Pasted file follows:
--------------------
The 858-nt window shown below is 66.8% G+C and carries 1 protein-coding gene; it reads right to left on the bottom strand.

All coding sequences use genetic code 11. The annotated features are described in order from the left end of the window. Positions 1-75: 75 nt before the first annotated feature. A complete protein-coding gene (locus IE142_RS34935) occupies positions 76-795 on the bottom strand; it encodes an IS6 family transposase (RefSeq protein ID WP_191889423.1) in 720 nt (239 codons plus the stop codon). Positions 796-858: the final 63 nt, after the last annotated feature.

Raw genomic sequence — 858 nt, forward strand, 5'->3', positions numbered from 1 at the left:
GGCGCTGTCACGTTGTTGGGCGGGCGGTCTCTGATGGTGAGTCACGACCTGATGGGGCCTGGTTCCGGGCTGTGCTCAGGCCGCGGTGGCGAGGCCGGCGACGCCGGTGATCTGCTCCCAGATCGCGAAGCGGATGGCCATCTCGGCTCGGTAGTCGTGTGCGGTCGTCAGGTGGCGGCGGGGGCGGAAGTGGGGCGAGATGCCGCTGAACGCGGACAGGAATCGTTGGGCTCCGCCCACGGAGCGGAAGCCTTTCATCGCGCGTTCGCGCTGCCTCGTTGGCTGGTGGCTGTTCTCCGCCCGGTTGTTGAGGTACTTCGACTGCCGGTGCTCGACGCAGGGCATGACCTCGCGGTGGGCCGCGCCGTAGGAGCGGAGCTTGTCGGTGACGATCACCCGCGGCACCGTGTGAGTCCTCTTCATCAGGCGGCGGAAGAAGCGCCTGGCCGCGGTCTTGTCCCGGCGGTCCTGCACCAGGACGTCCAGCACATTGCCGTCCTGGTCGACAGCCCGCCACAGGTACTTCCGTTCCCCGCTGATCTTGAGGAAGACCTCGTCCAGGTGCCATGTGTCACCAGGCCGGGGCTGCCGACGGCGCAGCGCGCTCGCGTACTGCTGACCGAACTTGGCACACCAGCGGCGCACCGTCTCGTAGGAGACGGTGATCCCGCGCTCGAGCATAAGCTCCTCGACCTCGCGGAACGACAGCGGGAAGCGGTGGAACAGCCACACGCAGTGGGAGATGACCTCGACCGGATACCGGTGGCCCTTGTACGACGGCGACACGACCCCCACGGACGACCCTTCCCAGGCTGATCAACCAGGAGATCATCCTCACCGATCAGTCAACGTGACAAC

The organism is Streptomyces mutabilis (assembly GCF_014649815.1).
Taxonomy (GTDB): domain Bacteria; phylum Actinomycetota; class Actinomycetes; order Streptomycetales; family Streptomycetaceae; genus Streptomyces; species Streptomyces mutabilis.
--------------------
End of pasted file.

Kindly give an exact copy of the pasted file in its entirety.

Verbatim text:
The 858-nt window shown below is 66.8% G+C and carries 1 protein-coding gene; it reads right to left on the bottom strand.

All coding sequences use genetic code 11. The annotated features are described in order from the left end of the window. Positions 1-75: 75 nt before the first annotated feature. A complete protein-coding gene (locus IE142_RS34935) occupies positions 76-795 on the bottom strand; it encodes an IS6 family transposase (RefSeq protein ID WP_191889423.1) in 720 nt (239 codons plus the stop codon). Positions 796-858: the final 63 nt, after the last annotated feature.

Raw genomic sequence — 858 nt, forward strand, 5'->3', positions numbered from 1 at the left:
GGCGCTGTCACGTTGTTGGGCGGGCGGTCTCTGATGGTGAGTCACGACCTGATGGGGCCTGGTTCCGGGCTGTGCTCAGGCCGCGGTGGCGAGGCCGGCGACGCCGGTGATCTGCTCCCAGATCGCGAAGCGGATGGCCATCTCGGCTCGGTAGTCGTGTGCGGTCGTCAGGTGGCGGCGGGGGCGGAAGTGGGGCGAGATGCCGCTGAACGCGGACAGGAATCGTTGGGCTCCGCCCACGGAGCGGAAGCCTTTCATCGCGCGTTCGCGCTGCCTCGTTGGCTGGTGGCTGTTCTCCGCCCGGTTGTTGAGGTACTTCGACTGCCGGTGCTCGACGCAGGGCATGACCTCGCGGTGGGCCGCGCCGTAGGAGCGGAGCTTGTCGGTGACGATCACCCGCGGCACCGTGTGAGTCCTCTTCATCAGGCGGCGGAAGAAGCGCCTGGCCGCGGTCTTGTCCCGGCGGTCCTGCACCAGGACGTCCAGCACATTGCCGTCCTGGTCGACAGCCCGCCACAGGTACTTCCGTTCCCCGCTGATCTTGAGGAAGACCTCGTCCAGGTGCCATGTGTCACCAGGCCGGGGCTGCCGACGGCGCAGCGCGCTCGCGTACTGCTGACCGAACTTGGCACACCAGCGGCGCACCGTCTCGTAGGAGACGGTGATCCCGCGCTCGAGCATAAGCTCCTCGACCTCGCGGAACGACAGCGGGAAGCGGTGGAACAGCCACACGCAGTGGGAGATGACCTCGACCGGATACCGGTGGCCCTTGTACGACGGCGACACGACCCCCACGGACGACCCTTCCCAGGCTGATCAACCAGGAGATCATCCTCACCGATCAGTCAACGTGACAAC

The organism is Streptomyces mutabilis (assembly GCF_014649815.1).
Taxonomy (GTDB): domain Bacteria; phylum Actinomycetota; class Actinomycetes; order Streptomycetales; family Streptomycetaceae; genus Streptomyces; species Streptomyces mutabilis.